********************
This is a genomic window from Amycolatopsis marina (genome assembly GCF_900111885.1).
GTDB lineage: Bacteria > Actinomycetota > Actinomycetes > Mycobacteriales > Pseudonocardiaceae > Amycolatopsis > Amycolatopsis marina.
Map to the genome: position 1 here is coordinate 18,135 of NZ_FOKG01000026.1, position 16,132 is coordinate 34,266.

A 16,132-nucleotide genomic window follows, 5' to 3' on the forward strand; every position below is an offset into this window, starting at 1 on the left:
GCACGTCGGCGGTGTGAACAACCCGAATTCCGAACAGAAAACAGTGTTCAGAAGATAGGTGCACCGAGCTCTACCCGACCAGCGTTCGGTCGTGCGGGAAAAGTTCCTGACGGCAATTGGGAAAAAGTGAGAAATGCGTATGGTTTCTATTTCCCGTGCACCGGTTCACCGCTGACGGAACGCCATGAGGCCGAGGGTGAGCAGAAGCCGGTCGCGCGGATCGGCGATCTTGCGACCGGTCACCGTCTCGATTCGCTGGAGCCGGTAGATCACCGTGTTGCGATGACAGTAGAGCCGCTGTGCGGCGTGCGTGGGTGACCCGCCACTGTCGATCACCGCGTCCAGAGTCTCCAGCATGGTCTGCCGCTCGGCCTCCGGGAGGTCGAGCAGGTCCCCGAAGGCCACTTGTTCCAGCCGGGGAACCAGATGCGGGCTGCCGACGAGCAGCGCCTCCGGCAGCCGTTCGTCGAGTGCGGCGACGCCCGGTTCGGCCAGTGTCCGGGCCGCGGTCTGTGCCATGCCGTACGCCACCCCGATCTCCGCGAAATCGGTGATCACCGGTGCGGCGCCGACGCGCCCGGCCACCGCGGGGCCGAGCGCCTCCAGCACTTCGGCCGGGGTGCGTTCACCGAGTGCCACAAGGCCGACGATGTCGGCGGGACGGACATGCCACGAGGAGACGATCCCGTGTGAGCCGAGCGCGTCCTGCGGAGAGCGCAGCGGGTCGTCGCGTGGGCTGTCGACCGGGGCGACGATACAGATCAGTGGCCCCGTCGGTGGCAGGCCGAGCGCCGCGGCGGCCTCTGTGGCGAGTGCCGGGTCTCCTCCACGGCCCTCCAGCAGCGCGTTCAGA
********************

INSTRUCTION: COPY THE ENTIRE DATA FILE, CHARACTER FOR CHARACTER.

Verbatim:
This is a genomic window from Amycolatopsis marina (genome assembly GCF_900111885.1).
GTDB lineage: Bacteria > Actinomycetota > Actinomycetes > Mycobacteriales > Pseudonocardiaceae > Amycolatopsis > Amycolatopsis marina.
Map to the genome: position 1 here is coordinate 18,135 of NZ_FOKG01000026.1, position 16,132 is coordinate 34,266.

A 16,132-nucleotide genomic window follows, 5' to 3' on the forward strand; every position below is an offset into this window, starting at 1 on the left:
GCACGTCGGCGGTGTGAACAACCCGAATTCCGAACAGAAAACAGTGTTCAGAAGATAGGTGCACCGAGCTCTACCCGACCAGCGTTCGGTCGTGCGGGAAAAGTTCCTGACGGCAATTGGGAAAAAGTGAGAAATGCGTATGGTTTCTATTTCCCGTGCACCGGTTCACCGCTGACGGAACGCCATGAGGCCGAGGGTGAGCAGAAGCCGGTCGCGCGGATCGGCGATCTTGCGACCGGTCACCGTCTCGATTCGCTGGAGCCGGTAGATCACCGTGTTGCGATGACAGTAGAGCCGCTGTGCGGCGTGCGTGGGTGACCCGCCACTGTCGATCACCGCGTCCAGAGTCTCCAGCATGGTCTGCCGCTCGGCCTCCGGGAGGTCGAGCAGGTCCCCGAAGGCCACTTGTTCCAGCCGGGGAACCAGATGCGGGCTGCCGACGAGCAGCGCCTCCGGCAGCCGTTCGTCGAGTGCGGCGACGCCCGGTTCGGCCAGTGTCCGGGCCGCGGTCTGTGCCATGCCGTACGCCACCCCGATCTCCGCGAAATCGGTGATCACCGGTGCGGCGCCGACGCGCCCGGCCACCGCGGGGCCGAGCGCCTCCAGCACTTCGGCCGGGGTGCGTTCACCGAGTGCCACAAGGCCGACGATGTCGGCGGGACGGACATGCCACGAGGAGACGATCCCGTGTGAGCCGAGCGCGTCCTGCGGAGAGCGCAGCGGGTCGTCGCGTGGGCTGTCGACCGGGGCGACGATACAGATCAGTGGCCCCGTCGGTGGCAGGCCGAGCGCCGCGGCGGCCTCTGTGGCGAGTGCCGGGTCTCCTCCACGGCCCTCCAGCAGCGCGTTCAGA